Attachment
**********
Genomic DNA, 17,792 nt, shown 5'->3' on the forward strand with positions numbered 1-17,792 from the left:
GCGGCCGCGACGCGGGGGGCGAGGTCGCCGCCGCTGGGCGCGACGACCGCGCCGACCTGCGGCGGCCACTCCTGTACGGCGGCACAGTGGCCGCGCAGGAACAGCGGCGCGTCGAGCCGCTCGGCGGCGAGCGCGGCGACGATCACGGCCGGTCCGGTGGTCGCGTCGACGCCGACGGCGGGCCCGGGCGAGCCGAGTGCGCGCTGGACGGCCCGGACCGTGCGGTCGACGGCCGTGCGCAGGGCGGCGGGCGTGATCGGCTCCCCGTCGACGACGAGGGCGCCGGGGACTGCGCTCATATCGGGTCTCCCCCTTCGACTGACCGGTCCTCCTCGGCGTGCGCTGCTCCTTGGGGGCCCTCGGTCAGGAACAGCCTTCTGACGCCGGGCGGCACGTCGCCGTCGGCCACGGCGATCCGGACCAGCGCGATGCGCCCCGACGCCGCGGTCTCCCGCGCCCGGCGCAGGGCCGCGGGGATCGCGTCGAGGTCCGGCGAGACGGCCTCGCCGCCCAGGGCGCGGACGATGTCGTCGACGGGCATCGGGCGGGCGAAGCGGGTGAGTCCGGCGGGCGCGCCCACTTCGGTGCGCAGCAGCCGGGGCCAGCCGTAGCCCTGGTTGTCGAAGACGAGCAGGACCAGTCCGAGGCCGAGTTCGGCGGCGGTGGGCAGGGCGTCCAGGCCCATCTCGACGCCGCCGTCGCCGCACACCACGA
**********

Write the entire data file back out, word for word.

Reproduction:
Genomic DNA, 17,792 nt, shown 5'->3' on the forward strand with positions numbered 1-17,792 from the left:
GCGGCCGCGACGCGGGGGGCGAGGTCGCCGCCGCTGGGCGCGACGACCGCGCCGACCTGCGGCGGCCACTCCTGTACGGCGGCACAGTGGCCGCGCAGGAACAGCGGCGCGTCGAGCCGCTCGGCGGCGAGCGCGGCGACGATCACGGCCGGTCCGGTGGTCGCGTCGACGCCGACGGCGGGCCCGGGCGAGCCGAGTGCGCGCTGGACGGCCCGGACCGTGCGGTCGACGGCCGTGCGCAGGGCGGCGGGCGTGATCGGCTCCCCGTCGACGACGAGGGCGCCGGGGACTGCGCTCATATCGGGTCTCCCCCTTCGACTGACCGGTCCTCCTCGGCGTGCGCTGCTCCTTGGGGGCCCTCGGTCAGGAACAGCCTTCTGACGCCGGGCGGCACGTCGCCGTCGGCCACGGCGATCCGGACCAGCGCGATGCGCCCCGACGCCGCGGTCTCCCGCGCCCGGCGCAGGGCCGCGGGGATCGCGTCGAGGTCCGGCGAGACGGCCTCGCCGCCCAGGGCGCGGACGATGTCGTCGACGGGCATCGGGCGGGCGAAGCGGGTGAGTCCGGCGGGCGCGCCCACTTCGGTGCGCAGCAGCCGGGGCCAGCCGTAGCCCTGGTTGTCGAAGACGAGCAGGACCAGTCCGAGGCCGAGTTCGGCGGCGGTGGGCAGGGCGTCCAGGCCCATCTCGACGCCGCCGTCGCCGCACACCACGA